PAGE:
Budget 2013: The government has announced it will fund the introduction of a capital gains tax (CGT) relief on the sale of a controlling interest in an organisation into an employee ownership structure.
The government also said it would look at further incentives in this area, including measures targeted at employees through indirect ownership models.
As announced on 8 October 2012 and confirmed in the Autumn Statement 2012, the government will exempt from CGT gains on up to £50,000 of shares received by individuals adopting the new employee ownership status.
The CGT exemption will apply to shares received from 1 September 2013, when the new status comes into force.
Bernadette Daley, employment partner at law firm Mayer Brown, said: “At best, the proposed employee shareholder status might be used by start-ups and small organisations that look to take advantage of the exemption from capital gains tax.
“However, these benefits could be offset by the problems caused by determining the value of the shares and the administrative burden in drawing up contractual arrangements to deal with buy-back of shares in the event an employee leaves.
“But the scheme would not cover the public sector, partnerships, charities and other bodies that are not companies. This automatically rules out a large swathe of employers. It is conceivable that larger companies and multinationals listed on stock exchanges could offer this to new hires on a take-it or leave-it basis, using any existing share incentive schemes.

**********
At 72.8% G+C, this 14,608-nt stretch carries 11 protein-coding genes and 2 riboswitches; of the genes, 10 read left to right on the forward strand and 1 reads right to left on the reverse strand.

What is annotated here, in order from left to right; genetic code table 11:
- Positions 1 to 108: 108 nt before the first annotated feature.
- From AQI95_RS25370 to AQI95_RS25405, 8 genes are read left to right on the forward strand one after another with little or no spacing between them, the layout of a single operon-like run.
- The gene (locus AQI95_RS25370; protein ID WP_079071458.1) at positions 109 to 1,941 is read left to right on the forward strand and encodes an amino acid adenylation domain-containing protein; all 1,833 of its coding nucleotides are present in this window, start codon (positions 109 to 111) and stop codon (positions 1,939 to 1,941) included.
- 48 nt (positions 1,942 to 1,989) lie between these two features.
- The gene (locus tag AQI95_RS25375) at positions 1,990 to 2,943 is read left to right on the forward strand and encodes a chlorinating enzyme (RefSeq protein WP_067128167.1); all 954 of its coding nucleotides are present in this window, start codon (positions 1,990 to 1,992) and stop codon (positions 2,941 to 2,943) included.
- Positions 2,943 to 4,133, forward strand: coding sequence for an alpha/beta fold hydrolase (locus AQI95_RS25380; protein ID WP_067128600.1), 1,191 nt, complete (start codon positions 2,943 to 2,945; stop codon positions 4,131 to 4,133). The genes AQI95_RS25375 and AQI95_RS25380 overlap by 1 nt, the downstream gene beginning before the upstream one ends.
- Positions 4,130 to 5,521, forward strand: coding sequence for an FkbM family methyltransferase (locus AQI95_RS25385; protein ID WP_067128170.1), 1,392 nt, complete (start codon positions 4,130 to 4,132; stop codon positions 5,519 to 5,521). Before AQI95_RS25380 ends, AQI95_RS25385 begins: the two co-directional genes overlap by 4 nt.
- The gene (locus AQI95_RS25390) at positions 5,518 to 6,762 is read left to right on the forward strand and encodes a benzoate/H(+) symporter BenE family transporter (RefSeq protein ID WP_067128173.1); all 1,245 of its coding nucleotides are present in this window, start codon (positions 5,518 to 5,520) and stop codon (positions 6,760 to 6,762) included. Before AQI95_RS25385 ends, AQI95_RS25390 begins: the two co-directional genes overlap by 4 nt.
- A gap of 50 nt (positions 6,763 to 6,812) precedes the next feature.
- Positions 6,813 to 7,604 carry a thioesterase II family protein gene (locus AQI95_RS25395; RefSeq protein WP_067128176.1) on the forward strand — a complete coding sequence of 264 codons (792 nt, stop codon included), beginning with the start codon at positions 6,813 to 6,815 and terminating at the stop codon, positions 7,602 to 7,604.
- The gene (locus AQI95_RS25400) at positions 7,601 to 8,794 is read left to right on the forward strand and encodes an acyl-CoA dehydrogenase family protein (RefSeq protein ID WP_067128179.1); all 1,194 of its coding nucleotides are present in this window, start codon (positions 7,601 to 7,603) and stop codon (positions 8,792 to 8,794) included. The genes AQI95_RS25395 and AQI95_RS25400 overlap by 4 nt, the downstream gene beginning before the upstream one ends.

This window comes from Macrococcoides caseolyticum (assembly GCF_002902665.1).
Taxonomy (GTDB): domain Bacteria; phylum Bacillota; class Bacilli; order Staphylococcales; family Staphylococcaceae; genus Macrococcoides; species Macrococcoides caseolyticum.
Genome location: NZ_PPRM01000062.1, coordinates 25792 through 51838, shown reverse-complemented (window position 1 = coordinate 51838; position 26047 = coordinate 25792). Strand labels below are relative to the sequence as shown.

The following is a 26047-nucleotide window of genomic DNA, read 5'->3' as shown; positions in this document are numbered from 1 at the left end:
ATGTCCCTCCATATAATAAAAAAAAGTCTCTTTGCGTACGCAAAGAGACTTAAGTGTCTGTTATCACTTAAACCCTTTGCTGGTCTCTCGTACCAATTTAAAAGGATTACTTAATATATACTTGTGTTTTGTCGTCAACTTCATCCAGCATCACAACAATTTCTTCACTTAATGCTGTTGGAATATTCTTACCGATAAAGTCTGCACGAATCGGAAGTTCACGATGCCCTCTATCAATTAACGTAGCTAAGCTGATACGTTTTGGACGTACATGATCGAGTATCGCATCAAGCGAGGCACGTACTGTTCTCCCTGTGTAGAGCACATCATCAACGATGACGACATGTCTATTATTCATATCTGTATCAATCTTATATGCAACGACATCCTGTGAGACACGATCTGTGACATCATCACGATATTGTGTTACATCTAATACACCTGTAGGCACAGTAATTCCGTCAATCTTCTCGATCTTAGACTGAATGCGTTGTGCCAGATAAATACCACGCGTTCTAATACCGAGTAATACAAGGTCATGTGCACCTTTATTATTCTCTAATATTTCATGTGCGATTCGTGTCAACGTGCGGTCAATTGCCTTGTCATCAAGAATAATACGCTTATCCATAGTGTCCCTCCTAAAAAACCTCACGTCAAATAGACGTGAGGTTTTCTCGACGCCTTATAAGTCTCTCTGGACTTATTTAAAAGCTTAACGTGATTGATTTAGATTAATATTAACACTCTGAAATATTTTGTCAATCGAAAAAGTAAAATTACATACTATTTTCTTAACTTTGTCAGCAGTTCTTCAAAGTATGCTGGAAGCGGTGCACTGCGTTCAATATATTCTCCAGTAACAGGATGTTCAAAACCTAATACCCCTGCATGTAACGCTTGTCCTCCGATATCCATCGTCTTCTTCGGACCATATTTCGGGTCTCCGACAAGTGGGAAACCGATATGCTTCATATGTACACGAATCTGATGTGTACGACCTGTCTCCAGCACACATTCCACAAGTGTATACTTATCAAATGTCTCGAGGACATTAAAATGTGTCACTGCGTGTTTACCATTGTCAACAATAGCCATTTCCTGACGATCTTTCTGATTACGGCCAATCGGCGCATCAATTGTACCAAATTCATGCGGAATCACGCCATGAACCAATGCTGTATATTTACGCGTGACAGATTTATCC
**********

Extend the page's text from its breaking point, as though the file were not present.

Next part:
“Given the potential problems of the scheme and what appears to be a widespread lack of enthusiasm among employers, you may want to question why the government is pushing forward with these proposals? A number of questions remain around the operation of the proposed employee shareholder scheme, and the government has stated that it will address any outstanding issues by issuing clear guidance on the new scheme.
“Until the bill has been finalised and guidance published, the jury will still be out on the true impact that the new status will have on both employers and employees.”
Graeme Nuttall, partner at Field Fisher Waterhouse and author of the Nuttall Review of Employee Ownership, said: “First of all, let’s be absolutely clear that employee shareholder status is not a Nuttall Review recommendation, and it is not seen by the mutual and employee-ownership sector as ‘employee ownership’.
“I have taken a positive approach to employee shareholder status and believe the measure has incidental benefits for employee ownership (as defined in the Nuttall Review). One of the points I made was that the tax reliefs for employee shareholder status, together with increased tax breaks for enterprise management incentives were encouraging signs that the government might yet introduce tax changes to encourage employee ownership.
“This optimism was well placed. The government has today announced it will introduce a new CGT relief (I would expect this to be a complete exemption from CGT) on qualifying disposals of a controlling interest in a business into an employee-owned structure from April 2014.
“The government will provide £50 million annual funding from 2014-15 to support employee ownership, which will include the cost of this relief. The government has again confirmed its support for employee ownership as envisaged by the Nuttall Review.”